NORFOLK, Va. (AP) — In a federal court ruling echoing decisions reached elsewhere in the U.S., Virginia on Thursday became the first state in the South to overturn a voter-approved prohibition of same-sex marriage. U.S. District Judge Arenda Wright Allen issued a stay of her order while it is appealed, meaning that gay couples in Virginia still will not be able to marry until the case is ultimately resolved. Both sides believe the case won’t be settled until the Supreme Court decides to hear it or one like it. Allen’s decision makes Virginia the second state in the South to issue a ruling recognizing the legality of gay marriages. A judge in Kentucky ruled Wednesday that the state must recognize same-sex marriages performed in other states. But that judge did not rule on the constitutionality of same-sex marriages inside the state. Decisions similar to that of the Virginia judge have been issued in in Utah and Oklahoma federal courts. The office of newly elected Virginia Attorney General Mark Herring took the unusual step of not defending the law because it believes the ban violates the equal protection clause of the 14th Amendment. In her ruling, Wright Allen agreed. “The court is compelled to conclude that Virginia’s Marriage Laws unconstitutionally deny Virginia’s gay and lesbian citizens the fundamental freedom to choose to marry. Government interests in perpetuating traditions, shielding state matters from federal interference, and favoring one model of parenting over others must yield to this country’s cherished protections that ensure the exercise of the private choices of the individual citizen regarding love and family,” Wright Allen wrote. The plaintiffs’ lead co-counsel, Theodore B. Olson, said in a statement: “Through its decision today, the court has upheld the principles of equality upon which this nation was founded.” Wright Allen’s stay was requested by the Virginia Attorney General’s Office to avoid a situation similar to what happened in Utah after that state’s ban on gay marriages was declared unconstitutional. More than 1,000 gay and lesbian couples were married in the days after the ruling until the U.S. Supreme Court granted the state an emergency stay, halting the weddings and creating a cloud of uncertainty for the status of the married couples. Soon after, a federal judge also declared Oklahoma’s ban unconstitutional. That ruling also is on hold while it is appealed.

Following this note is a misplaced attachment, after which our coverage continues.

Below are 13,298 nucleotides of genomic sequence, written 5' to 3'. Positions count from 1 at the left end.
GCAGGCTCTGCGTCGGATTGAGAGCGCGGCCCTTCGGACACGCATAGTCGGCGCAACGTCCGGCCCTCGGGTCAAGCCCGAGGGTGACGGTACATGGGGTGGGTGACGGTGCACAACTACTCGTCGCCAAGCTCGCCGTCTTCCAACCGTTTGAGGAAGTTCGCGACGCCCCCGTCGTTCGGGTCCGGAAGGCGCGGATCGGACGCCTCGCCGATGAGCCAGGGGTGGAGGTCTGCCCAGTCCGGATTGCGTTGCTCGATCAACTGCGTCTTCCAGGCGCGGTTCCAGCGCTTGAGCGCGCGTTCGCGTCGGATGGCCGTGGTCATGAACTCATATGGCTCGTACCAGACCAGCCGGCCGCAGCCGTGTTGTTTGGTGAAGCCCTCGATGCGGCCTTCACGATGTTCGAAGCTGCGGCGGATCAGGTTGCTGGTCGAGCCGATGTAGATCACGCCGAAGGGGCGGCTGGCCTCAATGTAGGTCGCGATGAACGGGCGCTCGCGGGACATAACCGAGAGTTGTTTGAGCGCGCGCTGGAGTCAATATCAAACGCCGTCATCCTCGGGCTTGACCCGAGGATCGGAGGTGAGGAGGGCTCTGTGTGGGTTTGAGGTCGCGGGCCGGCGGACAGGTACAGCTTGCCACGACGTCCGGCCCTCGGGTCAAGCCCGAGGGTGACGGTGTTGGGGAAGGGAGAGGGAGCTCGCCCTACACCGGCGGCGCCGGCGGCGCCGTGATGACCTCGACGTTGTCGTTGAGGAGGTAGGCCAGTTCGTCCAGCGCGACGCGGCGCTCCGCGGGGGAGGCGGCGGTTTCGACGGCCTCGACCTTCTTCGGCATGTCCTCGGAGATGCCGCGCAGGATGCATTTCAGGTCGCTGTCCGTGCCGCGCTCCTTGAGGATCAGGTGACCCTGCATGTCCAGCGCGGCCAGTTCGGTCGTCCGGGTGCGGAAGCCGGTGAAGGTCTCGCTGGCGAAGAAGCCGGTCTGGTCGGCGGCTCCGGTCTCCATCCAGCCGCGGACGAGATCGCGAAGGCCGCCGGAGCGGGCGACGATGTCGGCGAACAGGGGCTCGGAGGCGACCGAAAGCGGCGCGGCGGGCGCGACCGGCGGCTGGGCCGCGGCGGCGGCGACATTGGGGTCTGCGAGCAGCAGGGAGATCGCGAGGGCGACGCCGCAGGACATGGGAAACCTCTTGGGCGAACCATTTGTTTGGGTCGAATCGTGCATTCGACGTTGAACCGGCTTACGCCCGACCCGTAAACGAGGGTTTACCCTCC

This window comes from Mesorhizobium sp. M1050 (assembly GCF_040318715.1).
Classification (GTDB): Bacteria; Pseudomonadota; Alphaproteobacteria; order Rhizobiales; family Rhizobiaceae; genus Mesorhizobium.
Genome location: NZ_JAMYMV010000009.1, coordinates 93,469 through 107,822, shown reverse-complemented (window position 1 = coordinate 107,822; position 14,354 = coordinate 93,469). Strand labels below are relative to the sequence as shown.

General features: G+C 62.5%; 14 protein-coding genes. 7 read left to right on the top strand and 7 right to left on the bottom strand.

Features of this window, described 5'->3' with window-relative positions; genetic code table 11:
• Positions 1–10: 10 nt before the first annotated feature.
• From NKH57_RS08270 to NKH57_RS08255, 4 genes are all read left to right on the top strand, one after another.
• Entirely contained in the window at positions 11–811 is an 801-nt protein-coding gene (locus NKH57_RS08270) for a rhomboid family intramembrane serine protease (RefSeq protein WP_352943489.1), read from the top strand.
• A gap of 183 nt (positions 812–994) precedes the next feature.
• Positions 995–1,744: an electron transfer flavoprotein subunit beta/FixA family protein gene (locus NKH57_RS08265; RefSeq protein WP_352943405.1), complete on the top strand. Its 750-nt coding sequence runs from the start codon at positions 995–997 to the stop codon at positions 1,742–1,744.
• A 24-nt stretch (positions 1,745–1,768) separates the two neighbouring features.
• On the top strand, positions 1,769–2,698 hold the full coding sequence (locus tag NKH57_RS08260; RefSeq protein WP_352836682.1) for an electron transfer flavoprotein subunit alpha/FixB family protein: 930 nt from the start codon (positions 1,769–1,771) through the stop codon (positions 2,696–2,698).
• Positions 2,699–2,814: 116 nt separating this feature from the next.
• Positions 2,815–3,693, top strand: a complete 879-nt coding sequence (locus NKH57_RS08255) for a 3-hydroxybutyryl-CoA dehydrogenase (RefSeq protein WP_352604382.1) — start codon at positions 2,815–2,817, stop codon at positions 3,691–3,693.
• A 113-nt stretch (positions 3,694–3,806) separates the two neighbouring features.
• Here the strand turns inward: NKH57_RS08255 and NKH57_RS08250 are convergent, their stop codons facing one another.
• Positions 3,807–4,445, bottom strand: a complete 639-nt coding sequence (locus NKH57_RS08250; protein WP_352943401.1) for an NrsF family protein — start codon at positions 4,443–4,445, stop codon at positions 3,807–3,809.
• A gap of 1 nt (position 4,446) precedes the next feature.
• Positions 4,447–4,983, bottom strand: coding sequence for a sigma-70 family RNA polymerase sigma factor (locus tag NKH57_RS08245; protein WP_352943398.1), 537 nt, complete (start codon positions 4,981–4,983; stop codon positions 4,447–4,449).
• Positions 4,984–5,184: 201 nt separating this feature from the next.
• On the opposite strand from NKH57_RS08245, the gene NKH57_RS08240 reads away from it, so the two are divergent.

“The legal process will continue to play out in the months to come, but this decision shows that Virginia, like America, is coming to a better place in recognizing that every Virginian deserves to be treated equally and fairly,” Herring, a Democrat, said in a statement. Supporters of the state ban on same-sex marriages issued statements decrying Wright Allen’s ruling. “It appears that we have yet another example of an arrogant judge substituting her personal preferences for the judgment of the General Assembly and 57 percent of Virginia voters,” said Tony Perkins, president of the conservative Family Research Council. “Our nation’s judicial system has been infected by activist judges, which threaten the stability of our nation and the rule of law.” Brian Brown, President of the National Organization for Marriage, called the ruling “another example of an Obama-appointed judge twisting the constitution and the rule of law to impose her own views of marriage in defiance of the people of Virginia.” “There is no right to same-sex ‘marriage’ in the United States constitution,” Brown said. “In fact, the U.S. Supreme Court has said that states have the pre-eminent duty of defining marriage. The people of Virginia did just that in voting overwhelmingly to affirm marriage as the union of one man and woman. That decision should be respected by federal judges and we hope that the U.S. Supreme Court ends up reversing this terrible decision.” In a movement that began with Massachusetts in 2004, 17 states and the District of Columbia now allow gay marriage, most of them clustered in the Northeast. None of them is in the old Confederacy. The Virginia case centered on a gay Norfolk couple, Timothy Bostic and Tony London, who were denied a marriage license by the Norfolk Circuit Court on July 1, shortly after the Supreme Court struck down parts of the federal Defense of Marriage Act. Since then, a Chesterfield County couple, Carol Schall and Mary Townley, have joined the case. The couple married in California in 2008. They have a teenage daughter and want Virginia to recognize their marriage. In her ruling, Wright Allen said the lesbian couple “suffer humiliation and discriminatory treatment on the basis of their sexual orientation.”